Don't Rule Out Democracy for Arab Countries
The article "US 'Lukewarm' on Arab Democracy," Aug. 6, is quite alarming. The contention of some State Department officials that the Arab world is not ready for democracy defies both logic and historical reality. Up to the early 1950s, Egypt, Iraq, Syria, and Lebanon, the forerunner Arab peoples to independence, were parliamentary democracies. It is only with the advent of military coups and one-party systems that the moral fiber of political life began to degenerate and Arab societies fell into the abyss of dictatorship and backwardness. Unless people practice democracy, they will never be democratic. How can anybody discover the value of freedom if they are constantly governed by terror and torture and intimidation? Constrained and intimidated political groups will surely malpractice their newly retrieved franchise not out of malice or evil intentions, but rather out of frustration, ignorance, and inexperience. Nobody condones reckless behavior by some fundamentalist factions; but no one has the right to condemn a whole nation to slaver y on the assumption that it is not ready for democracy. Mahammad Ridha, Rocky River, Ohio
Hostages by another name The article "Israel Is Pressed to Release Shiite Prisoners," Aug. 12, is well written, but shows an unconscious bias in favor of Israel. While the captives held in Lebanon are called "hostages," those held by Israel are referred to as "prisoners." The act of kidnapping, always reprehensible, is apparently placed on a higher moral level when committed by a state. However, when people are abducted from their homes and imprisoned for years without criminal charges and without trial, the victims are properly called hostages and the perpetrators are terrorists. Peter Yff, Muncie, Ind.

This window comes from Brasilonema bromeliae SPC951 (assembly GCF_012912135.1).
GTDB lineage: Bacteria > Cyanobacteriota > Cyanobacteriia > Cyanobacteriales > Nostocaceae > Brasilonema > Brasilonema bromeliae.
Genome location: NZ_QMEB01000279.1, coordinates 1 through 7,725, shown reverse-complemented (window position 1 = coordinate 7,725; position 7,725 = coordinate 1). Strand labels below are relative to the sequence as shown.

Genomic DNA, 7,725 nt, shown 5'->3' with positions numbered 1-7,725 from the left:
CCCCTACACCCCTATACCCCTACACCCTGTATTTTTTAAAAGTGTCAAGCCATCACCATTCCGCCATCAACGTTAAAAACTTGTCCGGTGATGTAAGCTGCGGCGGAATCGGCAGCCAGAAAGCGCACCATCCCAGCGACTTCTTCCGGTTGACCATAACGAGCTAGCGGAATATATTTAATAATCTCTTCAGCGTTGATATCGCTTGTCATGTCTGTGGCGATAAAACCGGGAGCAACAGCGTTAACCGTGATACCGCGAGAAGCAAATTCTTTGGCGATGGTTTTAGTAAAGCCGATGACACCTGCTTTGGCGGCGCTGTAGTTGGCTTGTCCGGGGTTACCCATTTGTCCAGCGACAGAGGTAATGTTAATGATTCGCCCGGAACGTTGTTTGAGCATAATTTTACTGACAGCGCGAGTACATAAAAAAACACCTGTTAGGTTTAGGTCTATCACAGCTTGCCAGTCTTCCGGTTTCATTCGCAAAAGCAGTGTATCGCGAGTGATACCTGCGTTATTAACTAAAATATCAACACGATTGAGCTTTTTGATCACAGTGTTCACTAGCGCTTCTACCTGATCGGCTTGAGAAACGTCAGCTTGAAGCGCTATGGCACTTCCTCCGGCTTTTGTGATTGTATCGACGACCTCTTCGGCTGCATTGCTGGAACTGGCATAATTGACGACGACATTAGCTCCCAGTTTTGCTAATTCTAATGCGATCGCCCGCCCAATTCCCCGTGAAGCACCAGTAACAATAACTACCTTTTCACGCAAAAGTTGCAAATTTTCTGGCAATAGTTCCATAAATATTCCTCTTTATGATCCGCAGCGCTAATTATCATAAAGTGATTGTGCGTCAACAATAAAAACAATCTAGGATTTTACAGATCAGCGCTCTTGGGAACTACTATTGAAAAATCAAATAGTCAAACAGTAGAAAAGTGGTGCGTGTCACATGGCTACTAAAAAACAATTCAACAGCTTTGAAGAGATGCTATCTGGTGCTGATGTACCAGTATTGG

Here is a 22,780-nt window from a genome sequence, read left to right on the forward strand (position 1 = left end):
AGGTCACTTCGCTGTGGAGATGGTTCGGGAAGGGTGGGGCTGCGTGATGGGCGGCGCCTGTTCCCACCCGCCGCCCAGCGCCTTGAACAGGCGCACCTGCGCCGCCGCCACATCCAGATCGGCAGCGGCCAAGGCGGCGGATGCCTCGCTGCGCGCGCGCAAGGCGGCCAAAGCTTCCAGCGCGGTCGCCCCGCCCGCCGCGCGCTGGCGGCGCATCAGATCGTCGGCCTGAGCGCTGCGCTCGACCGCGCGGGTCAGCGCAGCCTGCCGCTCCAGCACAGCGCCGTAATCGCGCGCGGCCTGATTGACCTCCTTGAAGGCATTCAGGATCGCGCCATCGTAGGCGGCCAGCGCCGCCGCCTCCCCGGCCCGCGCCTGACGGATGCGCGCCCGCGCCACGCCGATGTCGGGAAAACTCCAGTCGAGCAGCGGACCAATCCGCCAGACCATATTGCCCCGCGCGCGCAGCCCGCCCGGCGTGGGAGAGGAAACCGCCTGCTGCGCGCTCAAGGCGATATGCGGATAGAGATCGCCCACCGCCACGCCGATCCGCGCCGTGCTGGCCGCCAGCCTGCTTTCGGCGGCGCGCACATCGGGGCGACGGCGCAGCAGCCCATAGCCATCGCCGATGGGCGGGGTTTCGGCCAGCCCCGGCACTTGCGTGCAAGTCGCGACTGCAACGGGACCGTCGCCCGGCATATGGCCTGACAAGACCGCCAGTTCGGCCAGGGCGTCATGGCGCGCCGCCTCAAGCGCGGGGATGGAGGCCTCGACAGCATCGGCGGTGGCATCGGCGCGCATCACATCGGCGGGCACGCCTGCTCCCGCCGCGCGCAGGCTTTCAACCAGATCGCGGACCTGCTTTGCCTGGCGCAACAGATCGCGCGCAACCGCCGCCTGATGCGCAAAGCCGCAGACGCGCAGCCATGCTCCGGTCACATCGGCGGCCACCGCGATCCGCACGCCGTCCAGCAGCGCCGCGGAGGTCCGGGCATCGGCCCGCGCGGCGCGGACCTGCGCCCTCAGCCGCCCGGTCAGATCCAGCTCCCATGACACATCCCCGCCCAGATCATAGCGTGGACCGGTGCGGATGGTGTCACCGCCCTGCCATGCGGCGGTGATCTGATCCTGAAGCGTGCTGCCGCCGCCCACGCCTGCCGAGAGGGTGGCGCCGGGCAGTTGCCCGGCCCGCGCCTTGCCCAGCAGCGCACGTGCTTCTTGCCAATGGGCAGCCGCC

Great White Father strikes again I read the opinion-page column "Indians Bet on Gambling," Aug. 12, with interest. So far we have introduced the Indians to deadly diseases, guns, alcohol, environmental trashing, racial discrimination, and now gambling as an industry. This exploitation of white weakness may be the economic boom that Indians clearly need and deserve. But judging from the rise of problem gambling I am concerned that again we may have introduced Indians to a social problem of significant magnitude. What kind of people are we - the richest and in many ways the most advanced society in history - that contact with us can be so destructive? Victoria Punnett, Fort Myers, Fla.
No laws against party bias The editorial "Legislative Districts and Race," July 30, fails to acknowledge an important distinction between racial identity and party identification. There are numerous protections against electoral discrimination on the basis of race, but not on the basis of party identification. The US has a history of political institutions being used by the white majority to nullify the voting power of black Americans both by preventing them from voting or manipulating district lines to ensure their status as a minority constituency. This is not ancient history. "White primaries" and "literacy tests" were used into the 1960s; the poll tax had to be constitutionally banned in 1964. In order for a discriminatory practice to pose a threat to the vitality of the democratic process, it must be related to a long-standing suppression of fundamental rights. There is such a pattern of voting discrimination against African-Americans; there is no such pattern adversely impacting either of the political parties. Franke S. Hess, Bozeman, Mont.